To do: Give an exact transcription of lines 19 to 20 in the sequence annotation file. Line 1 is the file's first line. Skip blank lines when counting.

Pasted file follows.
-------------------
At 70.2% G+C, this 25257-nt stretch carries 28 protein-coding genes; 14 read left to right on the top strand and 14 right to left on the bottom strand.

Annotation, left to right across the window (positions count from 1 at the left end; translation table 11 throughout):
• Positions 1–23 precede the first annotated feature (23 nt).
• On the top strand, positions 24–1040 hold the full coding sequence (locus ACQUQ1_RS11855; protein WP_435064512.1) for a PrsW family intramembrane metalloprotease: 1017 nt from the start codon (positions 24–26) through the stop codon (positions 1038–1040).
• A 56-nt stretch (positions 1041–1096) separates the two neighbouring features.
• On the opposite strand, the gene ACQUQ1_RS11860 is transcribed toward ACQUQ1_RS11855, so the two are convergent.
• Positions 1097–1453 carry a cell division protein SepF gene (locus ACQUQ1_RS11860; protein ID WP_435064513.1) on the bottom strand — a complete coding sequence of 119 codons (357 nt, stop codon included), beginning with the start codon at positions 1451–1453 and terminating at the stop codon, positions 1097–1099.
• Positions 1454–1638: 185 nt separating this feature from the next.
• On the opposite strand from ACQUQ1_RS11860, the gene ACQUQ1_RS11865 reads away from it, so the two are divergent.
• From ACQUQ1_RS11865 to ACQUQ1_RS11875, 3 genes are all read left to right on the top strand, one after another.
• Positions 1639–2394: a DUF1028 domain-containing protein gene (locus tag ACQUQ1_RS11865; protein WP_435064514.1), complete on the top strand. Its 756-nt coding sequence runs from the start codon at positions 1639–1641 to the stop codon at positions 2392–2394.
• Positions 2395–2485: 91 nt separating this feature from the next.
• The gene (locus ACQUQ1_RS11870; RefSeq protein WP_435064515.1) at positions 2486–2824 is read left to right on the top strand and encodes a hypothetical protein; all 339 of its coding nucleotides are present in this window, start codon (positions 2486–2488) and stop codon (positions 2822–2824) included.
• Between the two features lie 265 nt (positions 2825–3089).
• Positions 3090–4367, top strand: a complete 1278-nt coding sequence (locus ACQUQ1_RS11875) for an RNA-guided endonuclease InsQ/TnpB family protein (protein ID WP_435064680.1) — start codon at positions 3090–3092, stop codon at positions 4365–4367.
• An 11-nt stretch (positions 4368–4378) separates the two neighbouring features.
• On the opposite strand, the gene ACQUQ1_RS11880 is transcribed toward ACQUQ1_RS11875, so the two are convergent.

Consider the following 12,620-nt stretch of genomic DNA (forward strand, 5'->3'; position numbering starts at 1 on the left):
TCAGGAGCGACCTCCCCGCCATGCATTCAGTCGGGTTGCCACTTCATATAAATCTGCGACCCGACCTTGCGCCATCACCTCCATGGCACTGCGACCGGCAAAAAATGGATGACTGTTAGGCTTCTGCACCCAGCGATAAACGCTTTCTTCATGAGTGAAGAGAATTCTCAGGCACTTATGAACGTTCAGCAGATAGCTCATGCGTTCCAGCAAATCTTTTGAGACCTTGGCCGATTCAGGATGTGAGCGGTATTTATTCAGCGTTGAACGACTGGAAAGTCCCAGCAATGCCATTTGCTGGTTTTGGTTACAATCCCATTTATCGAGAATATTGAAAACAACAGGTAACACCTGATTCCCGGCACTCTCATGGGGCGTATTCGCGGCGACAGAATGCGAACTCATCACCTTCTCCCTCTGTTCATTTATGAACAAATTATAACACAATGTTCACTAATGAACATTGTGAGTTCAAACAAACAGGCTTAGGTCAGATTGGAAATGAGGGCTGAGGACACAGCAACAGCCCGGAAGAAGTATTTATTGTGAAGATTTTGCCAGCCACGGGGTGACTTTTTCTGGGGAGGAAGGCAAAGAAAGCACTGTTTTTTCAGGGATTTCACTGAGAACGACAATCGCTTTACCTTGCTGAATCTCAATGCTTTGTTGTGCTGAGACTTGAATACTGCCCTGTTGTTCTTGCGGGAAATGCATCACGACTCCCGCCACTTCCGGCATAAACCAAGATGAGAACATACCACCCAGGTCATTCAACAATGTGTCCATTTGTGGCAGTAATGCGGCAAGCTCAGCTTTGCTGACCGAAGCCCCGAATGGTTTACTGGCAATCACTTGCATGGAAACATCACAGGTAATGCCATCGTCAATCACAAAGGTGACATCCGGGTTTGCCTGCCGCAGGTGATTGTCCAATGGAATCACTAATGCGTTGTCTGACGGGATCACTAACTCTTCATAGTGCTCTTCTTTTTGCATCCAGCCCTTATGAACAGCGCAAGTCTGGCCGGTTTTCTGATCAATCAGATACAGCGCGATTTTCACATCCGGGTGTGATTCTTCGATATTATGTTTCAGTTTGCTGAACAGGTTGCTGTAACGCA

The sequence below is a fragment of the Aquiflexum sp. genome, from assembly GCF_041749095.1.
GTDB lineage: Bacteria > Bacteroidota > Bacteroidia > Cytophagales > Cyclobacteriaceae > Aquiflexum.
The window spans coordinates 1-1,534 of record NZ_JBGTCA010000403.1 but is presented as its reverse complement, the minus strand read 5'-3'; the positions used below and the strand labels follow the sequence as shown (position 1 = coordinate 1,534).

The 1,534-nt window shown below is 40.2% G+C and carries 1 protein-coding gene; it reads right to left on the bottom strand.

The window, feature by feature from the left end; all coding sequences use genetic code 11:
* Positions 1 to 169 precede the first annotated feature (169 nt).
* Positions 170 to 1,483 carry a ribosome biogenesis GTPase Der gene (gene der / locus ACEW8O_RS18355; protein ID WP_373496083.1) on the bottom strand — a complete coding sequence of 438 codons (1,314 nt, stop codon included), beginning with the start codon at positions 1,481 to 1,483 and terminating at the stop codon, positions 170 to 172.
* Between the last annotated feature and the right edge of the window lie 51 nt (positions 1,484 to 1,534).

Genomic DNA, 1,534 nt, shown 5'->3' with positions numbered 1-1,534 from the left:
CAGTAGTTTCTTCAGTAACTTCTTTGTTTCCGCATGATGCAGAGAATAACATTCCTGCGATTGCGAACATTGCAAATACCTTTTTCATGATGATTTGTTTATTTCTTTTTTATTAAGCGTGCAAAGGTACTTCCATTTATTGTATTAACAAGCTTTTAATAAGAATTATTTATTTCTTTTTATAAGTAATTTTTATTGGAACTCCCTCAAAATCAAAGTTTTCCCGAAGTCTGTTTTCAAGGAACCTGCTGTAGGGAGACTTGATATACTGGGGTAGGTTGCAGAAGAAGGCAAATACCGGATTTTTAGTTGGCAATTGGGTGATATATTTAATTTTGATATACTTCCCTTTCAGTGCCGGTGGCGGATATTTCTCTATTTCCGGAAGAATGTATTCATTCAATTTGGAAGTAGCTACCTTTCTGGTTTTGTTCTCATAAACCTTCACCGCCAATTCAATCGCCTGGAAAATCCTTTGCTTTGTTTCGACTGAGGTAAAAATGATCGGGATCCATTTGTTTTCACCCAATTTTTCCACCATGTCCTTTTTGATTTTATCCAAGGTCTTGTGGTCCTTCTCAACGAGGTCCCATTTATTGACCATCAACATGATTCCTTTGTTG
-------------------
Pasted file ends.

TCAGGAGCGACCTCCCCGCCATGCATTCAGTCGGGTTGCCACTTCATATAAATCTGCGACCCGACCTTGCGCCATCACCTCCATGGCACTGCGACCGGCAAAAAATGGATGACTGTTAGGCTTCTGCACCCAGCGATAAACGCTTTCTTCATGAGTGAAGAGAATTCTCAGGCACTTATGAACGTTCAGCAGATAGCTCATGCGTTCCAGCAAATCTTTTGAGACCTTGGCCGATTCAGGATGTGAGCGGTATTTATTCAGCGTTGAACGACTGGAAAGTCCCAGCAATGCCATTTGCTGGTTTTGGTTACAATCCCATTTATCGAGAATATTGAAAACAACAGGTAACACCTGATTCCCGGCACTCTCATGGGGCGTATTCGCGGCGACAGAATGCGAACTCATCACCTTCTCCCTCTGTTCATTTATGAACAAATTATAACACAATGTTCACTAATGAACATTGTGAGTTCAAACAAACAGGCTTAGGTCAGATTGGAAATGAGGGCTGAGGACACAGCAACAGCCCGGAAGAAGTATTTATTGTGAAGATTTTGCCAGCCACGGGGTGACTTTTTCTGGGGAGGAAGGCAAAGAAAGCACTGTTTTTTCAGGGATTTCACTGAGAACGACAATCGCTTTACCTTGCTGAATCTCAATGCTTTGTTGTGCTGAGACTTGAATACTGCCCTGTTGTTCTTGCGGGAAATGCATCACGACTCCCGCCACTTCCGGCATAAACCAAGATGAGAACATACCACCCAGGTCATTCAACAATGTGTCCATTTGTGGCAGTAATGCGGCAAGCTCAGCTTTGCTGACCGAAGCCCCGAATGGTTTACTGGCAATCACTTGCATGGAAACATCACAGGTAATGCCATCGTCAATCACAAAGGTGACATCCGGGTTTGCCTGCCGCAGGTGATTGTCCAATGGAATCACTAATGCGTTGTCTGACGGGATCACTAACTCTTCATAGTGCTCTTCTTTTTGCATCCAGCCCTTATGAACAGCGCAAGTCTGGCCGGTTTTCTGATCAATCAGATACAGCGCGATTTTCACATCCGGGTGTGATTCTTCGATATTATGTTTCAGTTTGCTGAACAGGTTGCTGTAACGCA

The sequence below is a fragment of the Aquiflexum sp. genome, from assembly GCF_041749095.1.